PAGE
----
1. a stable and safe school environment;
2. the ongoing support from district staff for reform;
3. the presence of teacher leaders within the school;
4. the collaboration and support of the whole faculty;
5. the acceptance and commitment by the faculty to participate in the change process; and
6. a principal who facilitates the changes and encourages collegiality.
Additionally, as reported by Childress (2009), six types of essential involvement need to be included in any program of school reform. This comprehensive program of school-family-community partnerships, as explicated by Epstein (1995), includes:
1. parenting--helping all families establish home environments that support children as students;
2. communicating--designing and conducting effective forms of communication about school programs and children's progress;
3. volunteering--recruiting and organizing help and support for school functions and activities;
4. learning at home--providing information and ideas to families about how to help students with schoolwork and school-related activities;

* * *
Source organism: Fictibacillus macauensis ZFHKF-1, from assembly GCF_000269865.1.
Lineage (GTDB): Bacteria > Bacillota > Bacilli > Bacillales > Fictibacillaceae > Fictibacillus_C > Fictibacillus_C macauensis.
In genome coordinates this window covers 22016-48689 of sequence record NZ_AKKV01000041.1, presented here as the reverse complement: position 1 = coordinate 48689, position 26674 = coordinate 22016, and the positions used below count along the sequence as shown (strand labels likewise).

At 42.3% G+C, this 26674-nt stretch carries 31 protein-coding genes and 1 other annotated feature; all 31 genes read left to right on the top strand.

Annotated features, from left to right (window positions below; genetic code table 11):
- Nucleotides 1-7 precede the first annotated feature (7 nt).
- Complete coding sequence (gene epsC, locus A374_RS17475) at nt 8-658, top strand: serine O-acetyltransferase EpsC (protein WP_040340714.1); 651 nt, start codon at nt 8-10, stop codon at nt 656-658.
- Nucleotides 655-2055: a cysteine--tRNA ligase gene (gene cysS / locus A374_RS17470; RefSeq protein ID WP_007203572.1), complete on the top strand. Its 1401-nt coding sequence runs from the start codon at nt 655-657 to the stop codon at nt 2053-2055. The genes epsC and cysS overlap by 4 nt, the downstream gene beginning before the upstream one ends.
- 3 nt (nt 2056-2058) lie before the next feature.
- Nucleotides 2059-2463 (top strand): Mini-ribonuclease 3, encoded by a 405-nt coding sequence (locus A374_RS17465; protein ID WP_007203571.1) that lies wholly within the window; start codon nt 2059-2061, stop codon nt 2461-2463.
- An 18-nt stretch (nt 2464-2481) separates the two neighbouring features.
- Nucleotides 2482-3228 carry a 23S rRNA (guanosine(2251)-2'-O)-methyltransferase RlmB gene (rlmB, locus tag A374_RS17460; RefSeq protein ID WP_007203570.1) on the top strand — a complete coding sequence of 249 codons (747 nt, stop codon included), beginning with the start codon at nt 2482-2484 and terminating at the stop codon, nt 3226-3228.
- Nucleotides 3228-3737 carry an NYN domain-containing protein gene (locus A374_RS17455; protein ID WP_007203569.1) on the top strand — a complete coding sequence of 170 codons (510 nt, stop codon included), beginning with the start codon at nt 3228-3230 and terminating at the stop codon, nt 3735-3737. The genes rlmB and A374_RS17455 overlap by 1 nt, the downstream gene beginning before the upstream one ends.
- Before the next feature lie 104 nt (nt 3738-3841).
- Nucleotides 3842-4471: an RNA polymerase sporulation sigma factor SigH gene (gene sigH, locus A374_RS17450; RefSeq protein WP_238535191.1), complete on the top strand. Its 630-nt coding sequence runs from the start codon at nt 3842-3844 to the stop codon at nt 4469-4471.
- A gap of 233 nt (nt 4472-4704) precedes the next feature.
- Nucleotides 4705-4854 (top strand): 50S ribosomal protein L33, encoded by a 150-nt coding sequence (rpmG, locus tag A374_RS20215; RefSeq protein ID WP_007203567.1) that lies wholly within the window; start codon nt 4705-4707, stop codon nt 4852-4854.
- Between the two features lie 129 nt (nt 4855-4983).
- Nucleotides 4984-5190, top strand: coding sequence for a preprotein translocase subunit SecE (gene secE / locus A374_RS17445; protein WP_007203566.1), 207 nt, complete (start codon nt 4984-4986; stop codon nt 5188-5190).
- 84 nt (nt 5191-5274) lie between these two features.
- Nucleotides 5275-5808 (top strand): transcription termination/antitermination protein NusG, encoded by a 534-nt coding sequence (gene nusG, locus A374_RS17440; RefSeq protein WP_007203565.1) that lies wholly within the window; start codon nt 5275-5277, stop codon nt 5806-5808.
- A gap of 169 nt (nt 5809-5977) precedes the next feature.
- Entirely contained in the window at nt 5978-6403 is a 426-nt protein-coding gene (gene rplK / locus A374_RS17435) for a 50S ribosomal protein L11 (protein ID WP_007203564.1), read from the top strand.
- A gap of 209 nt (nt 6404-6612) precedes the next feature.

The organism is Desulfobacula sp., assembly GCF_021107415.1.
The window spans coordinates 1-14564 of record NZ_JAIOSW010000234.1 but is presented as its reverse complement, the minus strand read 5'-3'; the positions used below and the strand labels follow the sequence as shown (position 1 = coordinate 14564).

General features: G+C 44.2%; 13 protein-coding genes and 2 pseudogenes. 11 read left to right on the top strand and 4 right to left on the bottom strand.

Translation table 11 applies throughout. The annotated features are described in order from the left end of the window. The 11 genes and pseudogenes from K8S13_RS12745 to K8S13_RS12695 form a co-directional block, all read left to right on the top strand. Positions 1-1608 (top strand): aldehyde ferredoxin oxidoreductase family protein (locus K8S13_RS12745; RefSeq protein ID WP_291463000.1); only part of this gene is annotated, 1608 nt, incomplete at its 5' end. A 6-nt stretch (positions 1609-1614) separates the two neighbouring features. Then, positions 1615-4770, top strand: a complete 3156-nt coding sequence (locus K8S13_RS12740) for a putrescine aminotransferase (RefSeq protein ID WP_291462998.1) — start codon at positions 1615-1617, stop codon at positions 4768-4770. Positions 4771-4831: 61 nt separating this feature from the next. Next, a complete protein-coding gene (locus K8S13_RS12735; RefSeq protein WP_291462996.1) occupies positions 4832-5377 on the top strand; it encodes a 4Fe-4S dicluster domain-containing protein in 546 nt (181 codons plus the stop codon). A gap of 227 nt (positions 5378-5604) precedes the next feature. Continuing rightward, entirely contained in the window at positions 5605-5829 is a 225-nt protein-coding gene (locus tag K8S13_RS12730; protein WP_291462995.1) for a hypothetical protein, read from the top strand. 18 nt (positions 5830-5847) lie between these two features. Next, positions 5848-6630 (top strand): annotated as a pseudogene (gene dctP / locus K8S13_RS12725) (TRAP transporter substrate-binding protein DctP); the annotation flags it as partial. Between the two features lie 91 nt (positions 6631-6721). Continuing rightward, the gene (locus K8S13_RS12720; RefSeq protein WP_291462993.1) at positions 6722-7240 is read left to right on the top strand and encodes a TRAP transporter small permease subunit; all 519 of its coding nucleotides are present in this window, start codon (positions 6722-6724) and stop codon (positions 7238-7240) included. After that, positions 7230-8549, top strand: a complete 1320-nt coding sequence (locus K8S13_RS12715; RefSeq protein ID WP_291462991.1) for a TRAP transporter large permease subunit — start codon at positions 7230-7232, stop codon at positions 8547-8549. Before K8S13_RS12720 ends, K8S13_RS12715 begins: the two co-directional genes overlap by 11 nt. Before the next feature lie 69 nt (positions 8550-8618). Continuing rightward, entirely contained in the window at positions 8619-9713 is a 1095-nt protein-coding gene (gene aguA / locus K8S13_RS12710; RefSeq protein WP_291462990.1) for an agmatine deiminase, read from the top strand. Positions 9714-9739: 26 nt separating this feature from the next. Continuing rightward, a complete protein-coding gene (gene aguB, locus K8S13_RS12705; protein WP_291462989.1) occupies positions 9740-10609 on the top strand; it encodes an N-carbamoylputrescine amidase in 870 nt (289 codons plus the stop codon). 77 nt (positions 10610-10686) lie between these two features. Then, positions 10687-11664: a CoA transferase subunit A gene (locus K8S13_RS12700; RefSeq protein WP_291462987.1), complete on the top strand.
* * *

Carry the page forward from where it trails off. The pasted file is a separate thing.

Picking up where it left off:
5. decision-making--including parents in school decisions and
6. collaborating with the community--identifying and integrating resources and services from the community to strengthen and support schools, students and their families (p. 16).
The basic conclusion of Edmonds (1979) comparative research on Effective Schools was that public schools can and do make a difference, even if comprised of students from low SES backgrounds. As a result of effective public schools, all children can learn at high levels including children from low SES backgrounds. Unique characteristics and processes found in schools where all students were learning at high levels regardless of SES status were correlated with student success therefore the term "correlates" has been subsequently referenced in Effective Schools Research. These interconnected correlates include:
• Safe and Orderly Environment
• Clear and Focused Mission
• Climate of High Expectations for Success
• Opportunity to Learn & Student Time on Task
• Frequent Monitoring of Student Progress
• Positive Home-School Relations
• Strong Instructional Leadership (Lezotte, 1991)